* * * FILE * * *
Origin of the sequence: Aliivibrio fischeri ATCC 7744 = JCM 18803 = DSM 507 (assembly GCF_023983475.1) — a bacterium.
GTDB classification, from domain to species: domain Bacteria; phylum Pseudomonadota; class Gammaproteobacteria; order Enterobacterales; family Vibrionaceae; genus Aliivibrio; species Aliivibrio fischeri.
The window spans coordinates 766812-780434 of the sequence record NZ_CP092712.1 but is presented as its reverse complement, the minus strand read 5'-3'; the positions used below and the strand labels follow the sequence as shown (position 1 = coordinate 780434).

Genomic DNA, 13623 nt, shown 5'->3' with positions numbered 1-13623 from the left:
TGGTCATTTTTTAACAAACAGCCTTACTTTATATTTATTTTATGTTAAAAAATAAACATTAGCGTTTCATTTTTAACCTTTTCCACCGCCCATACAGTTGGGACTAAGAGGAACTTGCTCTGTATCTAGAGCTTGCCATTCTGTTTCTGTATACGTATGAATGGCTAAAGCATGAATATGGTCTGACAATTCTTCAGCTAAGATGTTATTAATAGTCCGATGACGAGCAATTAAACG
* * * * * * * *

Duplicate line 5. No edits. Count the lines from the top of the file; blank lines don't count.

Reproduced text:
TGGTCATTTTTTAACAAACAGCCTTACTTTATATTTATTTTATGTTAAAAAATAAACATTAGCGTTTCATTTTTAACCTTTTCCACCGCCCATACAGTTGGGACTAAGAGGAACTTGCTCTGTATCTAGAGCTTGCCATTCTGTTTCTGTATACGTATGAATGGCTAAAGCATGAATATGGTCTGACAATTCTTCAGCTAAGATGTTATTAATAGTCCGATGACGAGCAATTAAACG